What type of statistical test to use?
Below is an extract from the Handbook of Biological Statistics by Prof John H. McDonald.
This can be used as a further guide to decide what statistical test to use in your research.
Test  Nominal Variables  Measurement Variables  Ranked Variables  Purpose  Notes  Example 

Exact test for goodnessoffit  1  –  –  test fit of observed frequencies to expected frequencies  use for small sample sizes (less than 1000)  count the number of red, pink and white flowers in a genetic cross, test fit to expected 1:2:1 ratio, total sample <1000 
Chisquare test of goodnessoffit  1  –  –  test fit of observed frequencies to expected frequencies  use for large sample sizes (greater than 1000)  count the number of red, pink and white flowers in a genetic cross, test fit to expected 1:2:1 ratio, total sample >1000 
G–test of goodnessoffit  1  –  –  test fit of observed frequencies to expected frequencies  used for large sample sizes (greater than 1000)  count the number of red, pink and white flowers in a genetic cross, test fit to expected 1:2:1 ratio, total sample >1000 
Repeated G–tests of goodnessoffit  2  –  –  test fit of observed frequencies to expected frequencies in multiple experiments    count the number of red, pink and white flowers in a genetic cross, test fit to expected 1:2:1 ratio, do multiple crosses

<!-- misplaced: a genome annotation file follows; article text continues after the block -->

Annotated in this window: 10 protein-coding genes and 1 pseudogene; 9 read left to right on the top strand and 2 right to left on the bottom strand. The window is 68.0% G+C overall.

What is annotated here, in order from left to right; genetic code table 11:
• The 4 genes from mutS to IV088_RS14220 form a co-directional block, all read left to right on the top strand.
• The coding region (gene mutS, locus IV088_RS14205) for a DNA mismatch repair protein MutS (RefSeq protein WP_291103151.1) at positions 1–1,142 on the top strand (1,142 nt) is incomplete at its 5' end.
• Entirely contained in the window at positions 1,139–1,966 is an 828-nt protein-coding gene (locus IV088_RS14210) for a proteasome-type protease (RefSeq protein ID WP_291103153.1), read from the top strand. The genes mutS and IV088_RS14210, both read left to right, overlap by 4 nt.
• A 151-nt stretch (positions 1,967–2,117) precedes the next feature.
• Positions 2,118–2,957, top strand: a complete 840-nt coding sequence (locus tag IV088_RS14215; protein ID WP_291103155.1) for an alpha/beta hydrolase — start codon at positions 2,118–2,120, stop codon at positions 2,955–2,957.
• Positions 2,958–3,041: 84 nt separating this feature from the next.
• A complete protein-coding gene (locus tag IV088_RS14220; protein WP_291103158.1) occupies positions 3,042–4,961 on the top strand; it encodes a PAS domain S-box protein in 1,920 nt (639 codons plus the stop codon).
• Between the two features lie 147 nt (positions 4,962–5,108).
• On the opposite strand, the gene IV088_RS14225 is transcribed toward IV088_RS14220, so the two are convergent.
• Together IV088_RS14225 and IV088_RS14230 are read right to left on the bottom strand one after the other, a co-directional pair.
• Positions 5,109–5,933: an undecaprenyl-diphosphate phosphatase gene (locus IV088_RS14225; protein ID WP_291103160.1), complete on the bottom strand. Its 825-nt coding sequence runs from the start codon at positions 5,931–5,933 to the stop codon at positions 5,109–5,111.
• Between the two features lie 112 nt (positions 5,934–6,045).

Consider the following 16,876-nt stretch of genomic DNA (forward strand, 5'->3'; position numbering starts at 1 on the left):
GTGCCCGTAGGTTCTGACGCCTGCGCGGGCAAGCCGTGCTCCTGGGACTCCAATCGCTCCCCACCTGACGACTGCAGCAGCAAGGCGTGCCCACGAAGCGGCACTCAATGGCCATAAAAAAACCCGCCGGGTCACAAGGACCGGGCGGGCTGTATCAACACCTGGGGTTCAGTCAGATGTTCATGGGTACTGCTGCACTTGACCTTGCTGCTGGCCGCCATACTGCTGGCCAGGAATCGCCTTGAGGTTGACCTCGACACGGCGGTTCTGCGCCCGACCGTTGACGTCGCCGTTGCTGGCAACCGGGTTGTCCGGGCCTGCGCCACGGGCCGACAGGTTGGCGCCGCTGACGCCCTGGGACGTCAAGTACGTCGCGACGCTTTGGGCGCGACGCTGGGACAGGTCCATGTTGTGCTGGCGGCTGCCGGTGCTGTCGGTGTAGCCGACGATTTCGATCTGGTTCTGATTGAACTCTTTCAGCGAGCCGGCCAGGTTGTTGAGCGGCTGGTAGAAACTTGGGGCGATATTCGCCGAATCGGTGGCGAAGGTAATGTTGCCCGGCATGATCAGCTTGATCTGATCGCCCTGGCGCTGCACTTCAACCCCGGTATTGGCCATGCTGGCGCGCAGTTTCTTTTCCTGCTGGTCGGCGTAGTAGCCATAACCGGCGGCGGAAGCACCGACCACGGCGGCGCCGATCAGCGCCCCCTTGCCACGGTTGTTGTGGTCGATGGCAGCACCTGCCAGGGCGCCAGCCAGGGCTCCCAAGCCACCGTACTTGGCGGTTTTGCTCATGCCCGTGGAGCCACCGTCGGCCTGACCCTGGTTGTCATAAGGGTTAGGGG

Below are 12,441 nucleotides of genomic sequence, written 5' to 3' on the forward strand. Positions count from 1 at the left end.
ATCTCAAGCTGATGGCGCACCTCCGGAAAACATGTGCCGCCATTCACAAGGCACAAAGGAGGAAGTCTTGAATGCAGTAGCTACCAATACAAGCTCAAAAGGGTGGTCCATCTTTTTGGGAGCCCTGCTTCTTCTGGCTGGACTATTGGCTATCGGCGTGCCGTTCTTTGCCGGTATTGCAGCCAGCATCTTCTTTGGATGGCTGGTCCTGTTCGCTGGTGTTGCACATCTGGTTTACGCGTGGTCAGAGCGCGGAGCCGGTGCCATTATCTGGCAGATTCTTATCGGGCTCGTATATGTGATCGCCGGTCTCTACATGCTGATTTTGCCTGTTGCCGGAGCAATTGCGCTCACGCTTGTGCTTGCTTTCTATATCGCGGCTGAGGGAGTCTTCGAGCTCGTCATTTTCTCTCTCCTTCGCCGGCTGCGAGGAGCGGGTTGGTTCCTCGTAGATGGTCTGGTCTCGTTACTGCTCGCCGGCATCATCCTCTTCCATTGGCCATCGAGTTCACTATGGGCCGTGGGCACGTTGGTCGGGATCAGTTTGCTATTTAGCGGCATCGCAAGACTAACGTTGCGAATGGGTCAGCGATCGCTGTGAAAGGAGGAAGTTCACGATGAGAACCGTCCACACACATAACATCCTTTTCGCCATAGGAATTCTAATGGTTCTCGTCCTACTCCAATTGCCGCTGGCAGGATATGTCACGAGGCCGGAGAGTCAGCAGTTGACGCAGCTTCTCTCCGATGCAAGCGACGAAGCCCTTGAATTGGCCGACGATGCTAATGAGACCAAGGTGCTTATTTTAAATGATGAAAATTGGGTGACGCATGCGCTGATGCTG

Test  Nominal Variables  Measurement Variables  Ranked Variables  Purpose  Notes  Example 

Fisher's exact test  2  –  –  test hypothesis that proportions are the same in different groups  use for small sample sizes (less than 1000)  count the number of live and dead patients after treatment with drug or placebo, test the hypothesis that the proportion of live and dead is the same in the two treatments, total sample <1000 
Chisquare test of independence  2  –  –  test hypothesis that proportions are the same in different groups  use for large sample sizes (greater than 1000)  count the number of live and dead patients after treatment with drug or placebo, test the hypothesis that the proportion of live and dead is the same in the two treatments, total sample >1000 
G–test of independence  2  –  –  test hypothesis that proportions are the same in different groups  large sample sizes (greater than 1000)  count the number of live and dead patients after treatment with drug or placebo, test the hypothesis that the proportion of live and dead is the same in the two treatments, total sample >1000 
CochranMantelHaenszel test  3  –  –  test hypothesis that proportions are the same in repeated pairings of two groups  alternate hypothesis is a consistent direction of difference  count the number of live and dead patients after treatment with drug or placebo, test the hypothesis that the proportion of live and dead is the same in the two treatments, repeat this experiment at different hospitals 
Test  Nominal Variables  Measurement Variables  Ranked Variables  Purpose  Notes  Example 

Arithmetic mean  –  1  –  description of central tendency of data     
Median  –  1  –  description of central tendency of data  more useful than mean for very skewed data  median height of trees in forest, if most trees are short seedlings and the mean would be skewed by a few very tall trees 
Range  –  1  –  description of dispersion of data  used more in everyday life than in scientific statistics